He was 17. Big brown eyes, and a gentle smile. I imagine he had a good supply of wisecracks behind that bold chin. He played soccer on the national youth team. A young leader, a son, a dear friend to many. Zaki bought everyone in his class hamburgers after school was closed for a week in the aftermath of a suicide bomb attack. Somehow, I read all this, absorbing the details as they etch a picture in the dim morning light. He was one of many trying to escape, grabbing onto the plane thinking they would let him in. As it took off, and people surrendered to the moment, as they dropped back to the tarmac he did not let go. The wind grew, and still he held on. They say it reached 120 miles per hour before he fell off.
It is a strange phenomenon, this modern world of ours where we hear a story about someone we never knew, yet it stops me dead in my tracks. The memories flood back, all of the idiotic things that I did at his age, for no great reason. The risk was not even a thrill, just that blind foolishness of youth as we dove headfirst without thinking, convinced we were invincible, that we knew everything.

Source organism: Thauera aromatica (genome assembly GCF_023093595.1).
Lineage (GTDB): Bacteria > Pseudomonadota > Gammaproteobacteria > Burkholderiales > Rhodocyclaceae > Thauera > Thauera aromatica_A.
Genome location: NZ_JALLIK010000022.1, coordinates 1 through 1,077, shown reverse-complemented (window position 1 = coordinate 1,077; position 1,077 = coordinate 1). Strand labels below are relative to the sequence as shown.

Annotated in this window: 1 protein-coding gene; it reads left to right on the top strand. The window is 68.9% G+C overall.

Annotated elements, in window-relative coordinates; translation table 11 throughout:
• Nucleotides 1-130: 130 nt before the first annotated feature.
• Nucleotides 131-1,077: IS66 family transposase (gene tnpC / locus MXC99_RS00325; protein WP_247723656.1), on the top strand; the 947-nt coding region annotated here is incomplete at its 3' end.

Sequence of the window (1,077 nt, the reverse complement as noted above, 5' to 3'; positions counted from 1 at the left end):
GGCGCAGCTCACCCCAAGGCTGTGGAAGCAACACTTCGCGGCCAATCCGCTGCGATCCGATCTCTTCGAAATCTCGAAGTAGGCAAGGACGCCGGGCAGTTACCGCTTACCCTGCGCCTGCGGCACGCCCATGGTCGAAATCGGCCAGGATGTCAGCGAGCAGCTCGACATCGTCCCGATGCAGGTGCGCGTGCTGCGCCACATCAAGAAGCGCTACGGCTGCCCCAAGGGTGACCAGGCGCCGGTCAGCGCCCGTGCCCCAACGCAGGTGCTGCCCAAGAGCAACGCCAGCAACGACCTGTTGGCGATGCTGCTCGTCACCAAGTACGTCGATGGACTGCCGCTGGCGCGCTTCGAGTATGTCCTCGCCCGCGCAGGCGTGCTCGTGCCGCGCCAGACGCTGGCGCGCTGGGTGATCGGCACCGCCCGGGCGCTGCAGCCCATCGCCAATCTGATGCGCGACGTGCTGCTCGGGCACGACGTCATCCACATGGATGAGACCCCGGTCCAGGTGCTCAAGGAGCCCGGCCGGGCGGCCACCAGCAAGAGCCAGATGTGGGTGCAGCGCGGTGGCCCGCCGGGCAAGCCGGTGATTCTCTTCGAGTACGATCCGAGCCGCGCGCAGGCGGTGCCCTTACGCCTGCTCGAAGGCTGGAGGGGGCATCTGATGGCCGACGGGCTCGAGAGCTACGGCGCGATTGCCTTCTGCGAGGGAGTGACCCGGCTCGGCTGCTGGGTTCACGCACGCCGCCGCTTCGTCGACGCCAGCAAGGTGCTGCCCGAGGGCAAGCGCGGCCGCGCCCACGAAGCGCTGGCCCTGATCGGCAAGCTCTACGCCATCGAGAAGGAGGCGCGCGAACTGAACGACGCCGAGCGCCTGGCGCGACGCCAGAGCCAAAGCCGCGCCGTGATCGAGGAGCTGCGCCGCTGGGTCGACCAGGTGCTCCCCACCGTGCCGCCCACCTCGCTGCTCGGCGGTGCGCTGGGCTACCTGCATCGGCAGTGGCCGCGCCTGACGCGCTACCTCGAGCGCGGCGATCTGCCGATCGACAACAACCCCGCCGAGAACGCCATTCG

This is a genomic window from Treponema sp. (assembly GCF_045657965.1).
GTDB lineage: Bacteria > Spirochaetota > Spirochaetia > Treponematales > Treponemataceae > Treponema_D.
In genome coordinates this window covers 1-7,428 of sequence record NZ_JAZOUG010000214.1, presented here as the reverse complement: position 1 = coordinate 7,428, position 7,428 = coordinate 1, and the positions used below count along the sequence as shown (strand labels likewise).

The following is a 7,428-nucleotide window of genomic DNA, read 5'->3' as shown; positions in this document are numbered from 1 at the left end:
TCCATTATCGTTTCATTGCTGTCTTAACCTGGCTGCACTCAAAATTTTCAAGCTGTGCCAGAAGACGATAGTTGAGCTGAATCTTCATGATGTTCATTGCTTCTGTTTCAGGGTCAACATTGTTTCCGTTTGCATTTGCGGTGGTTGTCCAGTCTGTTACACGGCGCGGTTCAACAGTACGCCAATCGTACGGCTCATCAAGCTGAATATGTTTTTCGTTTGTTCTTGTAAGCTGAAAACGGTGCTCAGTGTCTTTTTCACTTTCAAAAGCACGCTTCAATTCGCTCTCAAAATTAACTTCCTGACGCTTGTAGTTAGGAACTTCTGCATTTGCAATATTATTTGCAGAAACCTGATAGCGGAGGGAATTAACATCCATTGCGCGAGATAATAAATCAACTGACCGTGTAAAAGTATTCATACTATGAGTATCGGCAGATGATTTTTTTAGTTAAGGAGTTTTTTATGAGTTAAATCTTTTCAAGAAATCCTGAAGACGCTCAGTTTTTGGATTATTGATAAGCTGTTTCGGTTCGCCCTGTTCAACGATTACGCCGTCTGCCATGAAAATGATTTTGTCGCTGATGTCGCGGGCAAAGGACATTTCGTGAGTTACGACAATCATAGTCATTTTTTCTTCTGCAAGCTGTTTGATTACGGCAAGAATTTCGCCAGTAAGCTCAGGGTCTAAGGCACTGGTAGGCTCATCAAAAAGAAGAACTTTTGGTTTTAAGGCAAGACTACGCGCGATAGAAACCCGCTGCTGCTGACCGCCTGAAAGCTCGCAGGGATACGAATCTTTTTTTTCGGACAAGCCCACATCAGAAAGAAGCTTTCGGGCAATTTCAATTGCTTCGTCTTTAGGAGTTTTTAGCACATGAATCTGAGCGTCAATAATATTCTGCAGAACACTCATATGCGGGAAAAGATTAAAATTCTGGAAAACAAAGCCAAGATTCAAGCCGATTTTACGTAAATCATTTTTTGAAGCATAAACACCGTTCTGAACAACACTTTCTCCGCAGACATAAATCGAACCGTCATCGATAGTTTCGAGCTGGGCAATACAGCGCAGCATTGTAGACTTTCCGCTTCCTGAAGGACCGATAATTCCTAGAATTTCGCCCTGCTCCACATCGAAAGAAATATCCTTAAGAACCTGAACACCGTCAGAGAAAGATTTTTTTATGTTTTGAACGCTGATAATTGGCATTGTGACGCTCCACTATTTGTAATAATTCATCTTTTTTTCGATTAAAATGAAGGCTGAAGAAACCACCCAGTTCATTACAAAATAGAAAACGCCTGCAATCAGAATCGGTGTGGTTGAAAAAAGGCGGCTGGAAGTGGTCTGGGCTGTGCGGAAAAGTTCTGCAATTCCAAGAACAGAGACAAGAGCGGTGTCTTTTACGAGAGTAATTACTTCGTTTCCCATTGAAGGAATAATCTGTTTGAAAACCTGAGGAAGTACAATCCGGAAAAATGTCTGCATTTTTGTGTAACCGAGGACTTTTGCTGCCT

The kitchen smells like sulphur and burnt matches. This young man’s random last words hang in the air all day. At one point, the new guitar comes out of the case and I think to write something about him, to paint just a little corner of the frame, not some giant canvas. To pay him some tribute with a few gentle chords. And yes, the bones of a song do appear but I do not like it. It is too bitter a fruit.
Copyright 2021 Marco North
Marco North is an American photographer, writer and filmmaker who lives in Moscow.